New place, new life

EIELSON.AIR FORCE BASE, Alaska -- An Airman's first duty station is monumental to his or her Air Force career. It can make or break the road to success.

Try to think back to when you received your orders for your first duty assignment. Were you happy with what you saw? Maybe you were upset. At the very least, I am willing to bet that you were either excited or confused.

For me, it was more the latter than the former - I had no clue that Eielson was even a location for the Air Force. The first words out of my mouth after reading my assignment were, "Where on God's green earth is this place?" It just so happened to be that Eielson was located in a state where a more fitting phrase would have been "God's white earth." That, however, is not the point of this.

Coming to Eielson, many young Airmen may imagine the worst-case scenario - being stationed at a place where darkness is more common than light, where the bitter cold seems to last forever, where people stay inside because there is no possible way to be active. If they don't have this mindset before they arrive, it's not uncommon for it to be developed shortly after arriving.

Why? Is it because research was done to understand the location? Is it because they had been here before? Or was it because of their peers - the people who surround them, the people who mentor them and should be guiding them?

Whatever the case may be, I can't imagine being a new Airman stationed at such a unique location and arriving to sour attitudes and negativity toward Eielson; how many times have you heard someone say, "This place is awful" or, "I can't wait to get out of here"? Whether it comes from a supervisor or a fellow Airman is moot; the negativity should not exist to begin with.

I suppose this plays into the resiliency training recently done here. Negativity flows downstream - if a supervisor or superior has problems with a location, it's only a matter of time before the lower-ranking personnel start to feel the same way.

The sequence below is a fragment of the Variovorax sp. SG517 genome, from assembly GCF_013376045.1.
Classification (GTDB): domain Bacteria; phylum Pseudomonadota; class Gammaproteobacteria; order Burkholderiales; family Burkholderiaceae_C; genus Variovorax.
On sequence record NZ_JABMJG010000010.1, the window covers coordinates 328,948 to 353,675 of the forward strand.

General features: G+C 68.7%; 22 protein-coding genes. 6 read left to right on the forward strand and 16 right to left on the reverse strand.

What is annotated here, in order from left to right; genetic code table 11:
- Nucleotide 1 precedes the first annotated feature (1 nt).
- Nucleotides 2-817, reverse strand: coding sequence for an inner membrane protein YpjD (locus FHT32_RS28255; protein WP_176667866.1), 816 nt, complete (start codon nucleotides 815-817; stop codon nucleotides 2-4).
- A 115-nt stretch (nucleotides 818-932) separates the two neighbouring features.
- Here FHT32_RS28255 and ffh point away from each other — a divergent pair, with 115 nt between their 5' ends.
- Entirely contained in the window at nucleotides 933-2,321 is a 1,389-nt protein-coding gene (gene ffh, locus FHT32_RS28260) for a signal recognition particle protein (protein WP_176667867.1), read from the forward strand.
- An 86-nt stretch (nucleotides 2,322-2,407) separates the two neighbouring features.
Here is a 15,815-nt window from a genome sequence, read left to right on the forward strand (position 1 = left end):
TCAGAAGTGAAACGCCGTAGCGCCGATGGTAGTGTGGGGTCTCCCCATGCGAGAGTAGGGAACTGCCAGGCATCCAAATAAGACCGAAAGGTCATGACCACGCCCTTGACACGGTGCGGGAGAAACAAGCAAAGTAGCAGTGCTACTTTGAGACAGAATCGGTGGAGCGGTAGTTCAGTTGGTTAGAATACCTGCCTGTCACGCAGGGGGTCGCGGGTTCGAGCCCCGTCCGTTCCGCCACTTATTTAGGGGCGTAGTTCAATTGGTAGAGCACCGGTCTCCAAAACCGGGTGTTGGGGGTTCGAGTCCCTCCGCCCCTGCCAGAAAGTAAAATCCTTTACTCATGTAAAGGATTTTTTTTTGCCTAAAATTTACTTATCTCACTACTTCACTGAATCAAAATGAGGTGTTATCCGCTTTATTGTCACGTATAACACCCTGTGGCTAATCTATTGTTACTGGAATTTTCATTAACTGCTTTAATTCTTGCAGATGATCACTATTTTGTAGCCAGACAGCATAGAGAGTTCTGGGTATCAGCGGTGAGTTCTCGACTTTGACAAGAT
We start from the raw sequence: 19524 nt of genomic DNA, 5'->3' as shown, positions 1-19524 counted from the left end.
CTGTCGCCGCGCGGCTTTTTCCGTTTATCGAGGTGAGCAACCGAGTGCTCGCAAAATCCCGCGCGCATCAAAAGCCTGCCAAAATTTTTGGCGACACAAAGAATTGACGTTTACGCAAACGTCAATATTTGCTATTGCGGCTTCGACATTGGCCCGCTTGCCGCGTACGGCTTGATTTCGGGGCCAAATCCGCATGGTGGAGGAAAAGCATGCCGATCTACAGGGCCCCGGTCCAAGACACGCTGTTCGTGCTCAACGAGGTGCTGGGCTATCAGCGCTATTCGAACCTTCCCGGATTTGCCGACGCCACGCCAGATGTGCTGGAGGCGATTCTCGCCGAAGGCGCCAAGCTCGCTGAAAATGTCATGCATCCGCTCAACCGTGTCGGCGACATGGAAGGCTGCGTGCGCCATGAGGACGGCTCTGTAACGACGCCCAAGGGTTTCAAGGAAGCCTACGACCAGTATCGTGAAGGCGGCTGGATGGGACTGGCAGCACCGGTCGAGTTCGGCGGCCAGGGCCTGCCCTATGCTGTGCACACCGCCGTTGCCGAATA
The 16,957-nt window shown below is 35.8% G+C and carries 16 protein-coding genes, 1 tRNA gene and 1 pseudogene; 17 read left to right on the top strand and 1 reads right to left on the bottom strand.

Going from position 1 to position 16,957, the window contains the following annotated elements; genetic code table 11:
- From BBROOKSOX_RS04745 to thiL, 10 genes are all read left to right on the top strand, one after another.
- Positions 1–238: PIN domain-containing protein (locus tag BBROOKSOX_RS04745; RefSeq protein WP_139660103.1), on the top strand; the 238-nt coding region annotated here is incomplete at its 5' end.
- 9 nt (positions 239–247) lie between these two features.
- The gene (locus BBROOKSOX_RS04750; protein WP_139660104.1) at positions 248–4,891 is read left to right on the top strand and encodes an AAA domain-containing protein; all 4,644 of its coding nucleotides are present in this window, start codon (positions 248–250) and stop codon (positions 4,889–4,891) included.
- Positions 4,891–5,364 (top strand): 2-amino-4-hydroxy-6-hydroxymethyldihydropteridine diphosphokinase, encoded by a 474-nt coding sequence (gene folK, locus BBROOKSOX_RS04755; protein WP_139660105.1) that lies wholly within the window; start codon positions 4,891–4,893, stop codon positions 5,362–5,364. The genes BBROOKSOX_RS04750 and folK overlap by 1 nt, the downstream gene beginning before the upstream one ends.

Regardless of where a first-term Airman ends up, they should have goals as well as expectations over a multitude of areas. They must expect of themselves only the best - a commitment to Eielson and the Iceman Team that will leave an impression beyond their time here. But, perhaps more importantly, they should also expect more from their peers.

It's a two-way street. What Airmen get, of course, is usually determined by what they give - but not always. And that is what the point of this is. In order for new Airmen to be successful, there must be a properly paved path their peers have built for them to follow. Not a broken walkway where one is prone to stumble.

Airmen, regardless of rank, rely on a support network - it is a given that human beings need to lean on each other to get through the rough patches of life. We are all human, and, by default, need one another. After all, the Air Force is a family. We should feel like we're home no matter where we go because of the people who surround us.

For some of you reading this, it is possible that it has been a good amount of time since you were at your first base. But I guarantee you remember that base. And I guarantee that you'd say it was one of your best assignments. So let your fellow Airmen know that this will be one of their best as well.